Post-Soviet Timber Use: Regional Impacts of Changing Russian Forest Regulations


By John Simeone

Russia contains almost one-quarter of the world’s forests, exceeding the combined forest area of Brazil and Canada. During the Soviet era, intensive forestry practices led to high outputs and sustained production of timber for the domestic and export markets alike through the late 1980s. While Gorbachev’s reforms in the late 1980s instigated attempts at market liberalization, it was not until the collapse of the USSR in 1991 that a global interest in Russia’s bounty of natural resources emerged. Today’s timber harvest levels in Russia still lag behind production levels in the mid-1980s. The forests of Russia are vast. Yet, there are significant obstacles to the development of a sustainable forestry sector in Russia including aging infrastructure, low processing capacity, poor transportation networks, poor financial and judicial institutional quality, and widespread corruption. All have been well documented in academic literature, governmental memorandum and industry publications.

Russian territory spans nine time zones. The majority of freight is transported across Russia via airplane or train; however timber is too heavy for flight. Thus, timber in Russia is usually transported by rail, but expense and a limited track network severely limit the geographic extent to which timber can travel cost-effectively. While this issue is not unique to the forestry sector, wood is particularly heavy and without a robust transportation network for freight, the extremely high transportation costs split the Russian timber supply in two: Eastern and Western markets. Economically speaking, Russia experiences significant market segmentation. European Russia and Western Siberia have large tracts of forest and are situated in close geographic proximity to Europe, allowing these regions to supply Scandinavian and European markets. Eastern Siberian and the Russian Far East are also heavily forested and are closely linked via rail with Asian markets.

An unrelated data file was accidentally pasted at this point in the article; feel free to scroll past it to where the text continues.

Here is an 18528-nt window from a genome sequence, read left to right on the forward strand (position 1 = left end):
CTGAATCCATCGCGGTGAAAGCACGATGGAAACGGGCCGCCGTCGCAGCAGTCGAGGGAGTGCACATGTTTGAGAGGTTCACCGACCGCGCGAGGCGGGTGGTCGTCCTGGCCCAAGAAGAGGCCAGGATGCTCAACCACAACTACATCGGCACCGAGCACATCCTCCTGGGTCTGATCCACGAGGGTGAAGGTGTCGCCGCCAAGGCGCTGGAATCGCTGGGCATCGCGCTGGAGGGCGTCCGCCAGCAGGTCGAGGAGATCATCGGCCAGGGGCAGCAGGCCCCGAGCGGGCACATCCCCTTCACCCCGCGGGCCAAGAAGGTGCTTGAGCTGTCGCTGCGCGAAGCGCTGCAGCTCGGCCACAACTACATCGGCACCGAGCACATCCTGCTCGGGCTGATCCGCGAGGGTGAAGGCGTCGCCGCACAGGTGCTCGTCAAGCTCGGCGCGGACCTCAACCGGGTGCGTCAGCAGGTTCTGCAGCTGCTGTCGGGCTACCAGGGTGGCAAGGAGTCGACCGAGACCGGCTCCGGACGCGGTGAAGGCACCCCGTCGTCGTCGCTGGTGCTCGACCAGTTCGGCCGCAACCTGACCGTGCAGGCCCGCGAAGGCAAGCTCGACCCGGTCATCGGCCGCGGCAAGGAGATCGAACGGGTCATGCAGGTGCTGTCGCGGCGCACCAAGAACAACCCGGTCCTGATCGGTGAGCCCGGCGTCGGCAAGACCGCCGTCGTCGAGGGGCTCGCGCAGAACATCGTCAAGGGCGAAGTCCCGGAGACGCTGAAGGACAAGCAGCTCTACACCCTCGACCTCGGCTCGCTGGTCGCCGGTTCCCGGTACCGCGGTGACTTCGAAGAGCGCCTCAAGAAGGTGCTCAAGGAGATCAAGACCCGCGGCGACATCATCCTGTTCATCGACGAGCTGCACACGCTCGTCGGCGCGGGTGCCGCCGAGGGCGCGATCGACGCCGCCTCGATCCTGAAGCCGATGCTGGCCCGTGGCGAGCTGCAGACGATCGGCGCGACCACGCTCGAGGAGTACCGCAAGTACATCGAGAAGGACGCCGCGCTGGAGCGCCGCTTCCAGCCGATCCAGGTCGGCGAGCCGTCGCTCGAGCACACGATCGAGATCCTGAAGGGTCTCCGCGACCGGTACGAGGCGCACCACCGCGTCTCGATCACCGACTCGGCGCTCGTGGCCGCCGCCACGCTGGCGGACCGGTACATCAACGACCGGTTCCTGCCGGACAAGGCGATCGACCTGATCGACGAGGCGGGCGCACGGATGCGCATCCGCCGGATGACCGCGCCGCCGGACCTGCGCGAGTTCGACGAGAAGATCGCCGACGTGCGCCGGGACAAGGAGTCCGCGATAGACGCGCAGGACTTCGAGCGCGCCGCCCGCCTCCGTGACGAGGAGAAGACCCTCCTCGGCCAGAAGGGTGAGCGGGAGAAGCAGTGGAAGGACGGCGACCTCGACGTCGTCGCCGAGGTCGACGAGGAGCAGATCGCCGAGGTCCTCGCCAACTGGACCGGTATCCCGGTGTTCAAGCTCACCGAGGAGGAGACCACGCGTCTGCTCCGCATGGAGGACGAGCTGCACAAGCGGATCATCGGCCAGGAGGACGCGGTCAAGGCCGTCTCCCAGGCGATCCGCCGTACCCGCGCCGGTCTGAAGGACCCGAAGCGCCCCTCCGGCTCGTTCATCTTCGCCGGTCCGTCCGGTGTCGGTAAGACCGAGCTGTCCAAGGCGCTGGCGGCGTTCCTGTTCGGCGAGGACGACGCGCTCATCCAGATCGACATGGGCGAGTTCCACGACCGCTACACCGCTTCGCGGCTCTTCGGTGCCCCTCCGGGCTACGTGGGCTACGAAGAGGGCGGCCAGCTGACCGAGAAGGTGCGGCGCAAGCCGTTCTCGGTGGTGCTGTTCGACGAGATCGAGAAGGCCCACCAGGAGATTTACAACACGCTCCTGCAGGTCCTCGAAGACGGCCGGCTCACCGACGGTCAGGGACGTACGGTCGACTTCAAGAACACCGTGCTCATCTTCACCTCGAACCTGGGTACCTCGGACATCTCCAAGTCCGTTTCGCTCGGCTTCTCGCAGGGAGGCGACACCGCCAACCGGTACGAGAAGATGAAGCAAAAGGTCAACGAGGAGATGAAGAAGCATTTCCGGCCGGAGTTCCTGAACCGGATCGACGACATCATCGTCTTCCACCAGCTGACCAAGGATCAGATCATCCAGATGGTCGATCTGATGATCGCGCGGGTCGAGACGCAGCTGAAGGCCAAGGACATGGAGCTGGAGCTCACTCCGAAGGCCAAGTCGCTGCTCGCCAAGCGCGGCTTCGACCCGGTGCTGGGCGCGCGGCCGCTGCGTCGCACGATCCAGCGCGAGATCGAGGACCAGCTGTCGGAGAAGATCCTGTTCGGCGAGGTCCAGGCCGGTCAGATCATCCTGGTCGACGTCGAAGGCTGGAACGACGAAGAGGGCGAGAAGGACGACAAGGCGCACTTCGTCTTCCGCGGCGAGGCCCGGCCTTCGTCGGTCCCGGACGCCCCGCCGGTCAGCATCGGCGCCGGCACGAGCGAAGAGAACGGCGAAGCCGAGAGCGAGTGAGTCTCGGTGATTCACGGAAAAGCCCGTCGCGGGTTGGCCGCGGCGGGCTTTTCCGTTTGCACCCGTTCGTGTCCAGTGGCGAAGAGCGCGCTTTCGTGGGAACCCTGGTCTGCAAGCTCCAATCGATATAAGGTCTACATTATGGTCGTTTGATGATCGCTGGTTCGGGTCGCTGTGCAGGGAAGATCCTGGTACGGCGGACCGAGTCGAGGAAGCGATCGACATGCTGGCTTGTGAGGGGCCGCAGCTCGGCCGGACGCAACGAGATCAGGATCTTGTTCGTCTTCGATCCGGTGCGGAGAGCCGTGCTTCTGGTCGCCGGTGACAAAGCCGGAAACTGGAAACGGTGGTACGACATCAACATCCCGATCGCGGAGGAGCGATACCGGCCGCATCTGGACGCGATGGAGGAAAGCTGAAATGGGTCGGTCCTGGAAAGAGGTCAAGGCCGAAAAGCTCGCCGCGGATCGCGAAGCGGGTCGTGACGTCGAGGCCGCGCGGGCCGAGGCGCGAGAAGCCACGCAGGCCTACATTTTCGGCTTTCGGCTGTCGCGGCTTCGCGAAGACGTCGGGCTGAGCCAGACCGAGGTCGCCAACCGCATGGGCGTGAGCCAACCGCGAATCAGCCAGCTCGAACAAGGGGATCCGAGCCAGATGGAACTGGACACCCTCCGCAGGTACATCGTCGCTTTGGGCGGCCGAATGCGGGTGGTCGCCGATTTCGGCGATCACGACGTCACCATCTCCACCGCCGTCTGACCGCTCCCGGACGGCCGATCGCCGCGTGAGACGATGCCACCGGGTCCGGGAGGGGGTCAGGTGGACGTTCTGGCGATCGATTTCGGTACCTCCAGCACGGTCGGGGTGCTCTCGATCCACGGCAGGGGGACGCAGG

The Russian government has used many types of policy instruments to achieve multiple objectives since the break-up of the Soviet Union. Russian national and sub-national policies are, of course, critical to the structure of resource use and management. However, the impacts of federal policies across the Russian landscape are diverse, even within the same industry. This paper investigates changes in post-Soviet forest policies and how these policies affect eastern and western Russia differently.

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